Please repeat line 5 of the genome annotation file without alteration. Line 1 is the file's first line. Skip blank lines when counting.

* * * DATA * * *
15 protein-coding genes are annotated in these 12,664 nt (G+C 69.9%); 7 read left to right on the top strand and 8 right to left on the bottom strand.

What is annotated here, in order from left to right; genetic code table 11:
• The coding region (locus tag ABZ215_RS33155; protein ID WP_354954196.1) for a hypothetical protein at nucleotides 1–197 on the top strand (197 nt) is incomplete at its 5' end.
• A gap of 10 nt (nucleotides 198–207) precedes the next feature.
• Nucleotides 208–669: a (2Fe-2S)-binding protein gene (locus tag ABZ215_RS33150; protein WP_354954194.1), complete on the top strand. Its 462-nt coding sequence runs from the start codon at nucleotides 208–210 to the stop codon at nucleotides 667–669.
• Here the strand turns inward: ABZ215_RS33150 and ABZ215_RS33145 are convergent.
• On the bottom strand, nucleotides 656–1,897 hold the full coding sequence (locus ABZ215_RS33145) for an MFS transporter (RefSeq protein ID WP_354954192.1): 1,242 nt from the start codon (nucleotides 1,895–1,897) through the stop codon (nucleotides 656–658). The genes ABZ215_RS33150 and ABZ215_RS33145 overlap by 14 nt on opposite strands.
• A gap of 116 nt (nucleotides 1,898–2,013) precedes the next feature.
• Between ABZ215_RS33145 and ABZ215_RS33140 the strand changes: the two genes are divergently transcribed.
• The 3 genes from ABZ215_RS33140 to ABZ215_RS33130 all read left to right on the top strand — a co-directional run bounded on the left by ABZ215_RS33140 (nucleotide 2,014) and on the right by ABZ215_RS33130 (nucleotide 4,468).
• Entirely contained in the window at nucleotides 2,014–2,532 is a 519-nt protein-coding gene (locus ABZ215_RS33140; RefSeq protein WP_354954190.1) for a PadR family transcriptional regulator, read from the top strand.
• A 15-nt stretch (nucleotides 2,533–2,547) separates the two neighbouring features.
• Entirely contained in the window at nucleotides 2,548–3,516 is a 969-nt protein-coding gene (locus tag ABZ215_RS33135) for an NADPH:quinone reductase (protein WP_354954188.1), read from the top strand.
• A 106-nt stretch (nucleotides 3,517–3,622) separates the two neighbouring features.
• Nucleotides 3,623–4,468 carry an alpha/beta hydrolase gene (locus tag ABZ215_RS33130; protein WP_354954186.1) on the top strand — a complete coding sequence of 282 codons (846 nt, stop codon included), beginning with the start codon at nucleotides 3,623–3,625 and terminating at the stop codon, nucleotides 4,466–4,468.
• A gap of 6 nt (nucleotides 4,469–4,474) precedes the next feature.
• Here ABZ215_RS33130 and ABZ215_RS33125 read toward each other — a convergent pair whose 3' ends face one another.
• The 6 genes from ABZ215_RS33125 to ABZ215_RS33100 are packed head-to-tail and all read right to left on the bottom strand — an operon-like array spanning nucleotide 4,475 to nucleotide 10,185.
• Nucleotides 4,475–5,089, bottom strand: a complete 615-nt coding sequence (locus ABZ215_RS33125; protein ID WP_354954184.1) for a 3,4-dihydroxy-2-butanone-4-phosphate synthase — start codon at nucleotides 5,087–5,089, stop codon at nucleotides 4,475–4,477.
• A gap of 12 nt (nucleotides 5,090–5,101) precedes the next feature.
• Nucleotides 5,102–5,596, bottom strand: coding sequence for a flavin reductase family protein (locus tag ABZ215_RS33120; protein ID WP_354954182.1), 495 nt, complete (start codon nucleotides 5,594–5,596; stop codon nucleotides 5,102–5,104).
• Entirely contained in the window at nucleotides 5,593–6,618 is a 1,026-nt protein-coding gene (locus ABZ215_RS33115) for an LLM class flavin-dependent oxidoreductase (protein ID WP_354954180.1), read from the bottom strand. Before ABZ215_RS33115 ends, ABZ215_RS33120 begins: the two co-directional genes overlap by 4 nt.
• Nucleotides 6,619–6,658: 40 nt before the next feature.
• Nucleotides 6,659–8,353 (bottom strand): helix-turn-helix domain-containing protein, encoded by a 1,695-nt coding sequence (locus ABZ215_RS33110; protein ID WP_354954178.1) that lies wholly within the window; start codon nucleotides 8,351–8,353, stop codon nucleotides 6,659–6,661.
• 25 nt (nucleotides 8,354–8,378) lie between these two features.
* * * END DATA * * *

• Nucleotides 208–669: a (2Fe-2S)-binding protein gene (locus tag ABZ215_RS33150; protein WP_354954194.1), complete on the top strand. Its 462-nt coding sequence runs from the start codon at nucleotides 208–210 to the stop codon at nucleotides 667–669.